by Michael F. Stewart
published by Non Sequitur
Why Read?: Review
Challenges: E-Book, 100 Books in a Year
Michael F. Stewart's newest adult series, The Terminals, takes an interesting look at religion and the afterlife. The first book in the series, Spark, focuses on Gnosticism and the idea that every life contains a spark.
Lieutenant Colonel Christine Kurzow just wants to die. Because of inaction on her part, her whole unit was killed in an insurgent attack. The Army, however, will not let her die and sends her to join a secret unit called the Terminals. Everyone in this unit is on their deathbed, but until they do die, they are tasked with finding terminal patients will to let their deaths mean something. Through the use of a psychic, they befriend killers in the afterlife learning their secrets so that those in this life can stop future attacks or rescue prisoners. The case Christine gets assigned to involves a dead serial killer who has a busload of children held captive somewhere. The killer was Gnostic and believed that by collecting the sparks of those he killed, he could achieve greatness in the afterlife and be reborn. Charlie is a terminally ill Gnostic monk who is eager to help Christine, but the afterlife is not at all what he expected, and getting the killer to give up the location of the kids is a very difficult task. Meanwhile, Christine is still suicidal and the fading hope for this case just makes things worse.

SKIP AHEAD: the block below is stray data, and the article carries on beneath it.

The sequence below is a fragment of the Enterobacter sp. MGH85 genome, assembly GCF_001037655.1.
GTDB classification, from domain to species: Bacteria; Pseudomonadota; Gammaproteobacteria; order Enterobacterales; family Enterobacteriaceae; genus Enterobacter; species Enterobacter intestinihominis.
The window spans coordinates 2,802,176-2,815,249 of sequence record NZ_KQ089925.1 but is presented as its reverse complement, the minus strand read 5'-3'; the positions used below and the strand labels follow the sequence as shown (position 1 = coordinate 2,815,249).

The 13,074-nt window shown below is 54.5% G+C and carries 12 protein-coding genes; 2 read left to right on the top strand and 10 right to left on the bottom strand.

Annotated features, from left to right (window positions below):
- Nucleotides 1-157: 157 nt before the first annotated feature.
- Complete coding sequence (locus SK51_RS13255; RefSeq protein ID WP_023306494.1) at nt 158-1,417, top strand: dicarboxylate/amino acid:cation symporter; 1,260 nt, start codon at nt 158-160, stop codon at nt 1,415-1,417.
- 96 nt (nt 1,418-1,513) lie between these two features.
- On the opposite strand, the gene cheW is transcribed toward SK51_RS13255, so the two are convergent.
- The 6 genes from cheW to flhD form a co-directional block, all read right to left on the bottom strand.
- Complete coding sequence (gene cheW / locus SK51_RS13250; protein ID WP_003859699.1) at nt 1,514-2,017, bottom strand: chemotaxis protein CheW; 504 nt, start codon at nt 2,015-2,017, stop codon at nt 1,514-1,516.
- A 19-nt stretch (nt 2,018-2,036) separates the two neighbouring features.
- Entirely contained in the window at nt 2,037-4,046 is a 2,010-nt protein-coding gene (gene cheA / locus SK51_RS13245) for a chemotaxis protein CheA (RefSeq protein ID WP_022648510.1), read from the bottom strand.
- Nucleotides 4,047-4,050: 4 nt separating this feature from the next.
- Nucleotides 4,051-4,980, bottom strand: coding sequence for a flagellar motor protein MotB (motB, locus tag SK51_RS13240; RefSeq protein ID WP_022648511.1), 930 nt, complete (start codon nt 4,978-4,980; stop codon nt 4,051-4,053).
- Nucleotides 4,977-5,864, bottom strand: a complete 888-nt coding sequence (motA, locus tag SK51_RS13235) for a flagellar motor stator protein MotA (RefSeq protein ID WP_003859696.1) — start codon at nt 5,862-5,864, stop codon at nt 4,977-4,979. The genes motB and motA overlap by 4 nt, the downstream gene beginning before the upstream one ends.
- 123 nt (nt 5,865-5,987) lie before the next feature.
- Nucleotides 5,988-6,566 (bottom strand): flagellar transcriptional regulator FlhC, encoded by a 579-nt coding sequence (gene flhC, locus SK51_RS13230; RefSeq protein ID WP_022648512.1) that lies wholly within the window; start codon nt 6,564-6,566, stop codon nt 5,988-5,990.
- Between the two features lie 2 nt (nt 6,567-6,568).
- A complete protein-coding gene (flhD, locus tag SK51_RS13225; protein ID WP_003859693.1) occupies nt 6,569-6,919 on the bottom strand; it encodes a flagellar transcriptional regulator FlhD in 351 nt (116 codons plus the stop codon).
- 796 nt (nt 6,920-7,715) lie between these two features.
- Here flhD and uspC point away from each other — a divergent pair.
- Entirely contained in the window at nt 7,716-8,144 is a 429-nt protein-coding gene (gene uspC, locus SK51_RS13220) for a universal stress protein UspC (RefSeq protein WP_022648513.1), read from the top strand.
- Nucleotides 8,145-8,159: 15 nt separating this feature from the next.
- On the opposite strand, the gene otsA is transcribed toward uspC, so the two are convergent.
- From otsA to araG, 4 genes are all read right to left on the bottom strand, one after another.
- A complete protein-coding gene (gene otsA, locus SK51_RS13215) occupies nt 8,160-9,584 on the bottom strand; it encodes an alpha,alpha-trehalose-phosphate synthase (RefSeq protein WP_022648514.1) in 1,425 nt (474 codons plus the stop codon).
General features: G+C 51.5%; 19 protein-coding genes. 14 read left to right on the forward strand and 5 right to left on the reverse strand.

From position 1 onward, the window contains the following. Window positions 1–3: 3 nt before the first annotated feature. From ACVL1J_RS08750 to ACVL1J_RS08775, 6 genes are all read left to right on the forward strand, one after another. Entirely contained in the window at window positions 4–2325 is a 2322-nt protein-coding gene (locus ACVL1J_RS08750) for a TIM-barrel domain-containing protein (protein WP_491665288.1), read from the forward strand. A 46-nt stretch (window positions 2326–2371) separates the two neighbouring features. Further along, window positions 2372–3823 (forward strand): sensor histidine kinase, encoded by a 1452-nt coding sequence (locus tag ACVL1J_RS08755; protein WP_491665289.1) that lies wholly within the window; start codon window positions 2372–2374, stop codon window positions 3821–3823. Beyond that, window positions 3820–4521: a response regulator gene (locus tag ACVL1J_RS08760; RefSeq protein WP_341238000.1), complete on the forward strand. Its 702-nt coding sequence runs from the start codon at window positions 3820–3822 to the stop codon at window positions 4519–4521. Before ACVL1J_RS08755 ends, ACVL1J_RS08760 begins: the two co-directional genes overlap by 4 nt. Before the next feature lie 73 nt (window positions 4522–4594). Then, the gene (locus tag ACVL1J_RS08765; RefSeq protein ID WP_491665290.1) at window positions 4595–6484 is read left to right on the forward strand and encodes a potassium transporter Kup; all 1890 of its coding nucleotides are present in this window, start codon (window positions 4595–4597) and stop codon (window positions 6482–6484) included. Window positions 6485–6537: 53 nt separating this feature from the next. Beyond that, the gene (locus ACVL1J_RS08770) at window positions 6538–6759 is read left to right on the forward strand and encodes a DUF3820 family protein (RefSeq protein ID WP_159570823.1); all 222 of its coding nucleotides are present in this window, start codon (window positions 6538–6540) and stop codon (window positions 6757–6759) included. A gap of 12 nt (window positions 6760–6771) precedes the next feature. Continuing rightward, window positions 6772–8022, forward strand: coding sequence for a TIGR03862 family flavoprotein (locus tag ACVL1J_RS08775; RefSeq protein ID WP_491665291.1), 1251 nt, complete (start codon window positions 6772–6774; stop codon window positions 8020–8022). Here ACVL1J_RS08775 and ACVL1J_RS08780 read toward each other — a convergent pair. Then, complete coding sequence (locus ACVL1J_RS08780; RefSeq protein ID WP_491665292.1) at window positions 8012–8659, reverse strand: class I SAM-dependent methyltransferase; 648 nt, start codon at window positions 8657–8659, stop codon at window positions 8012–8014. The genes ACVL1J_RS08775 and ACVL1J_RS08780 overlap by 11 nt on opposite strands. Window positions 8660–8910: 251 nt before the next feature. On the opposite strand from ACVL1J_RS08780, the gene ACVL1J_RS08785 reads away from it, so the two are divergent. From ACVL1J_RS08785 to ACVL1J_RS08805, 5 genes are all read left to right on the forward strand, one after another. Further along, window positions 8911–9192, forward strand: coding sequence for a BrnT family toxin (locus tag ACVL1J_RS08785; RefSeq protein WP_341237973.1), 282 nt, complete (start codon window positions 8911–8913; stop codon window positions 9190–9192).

This is the second book by Stewart that I have read that concern Gnosticism, and I would have to say he has a very good handle on the subject and that is why this is the first afterlife he tackles. the idea of using dying patients to reach those in the afterlife to solve crimes is a very interesting idea which Stewart has obviously thought out well, although there was a point or two where my understanding was a little fuzzy. Also, this novel is not for the squeamish. There are some very graphic seasons of torture that had me turning away a points.
Michael F. Stewart has some amazing story ideas and I cannot wait to see where The Terminals series goes next. Spark was a great introduction to this intriguing world.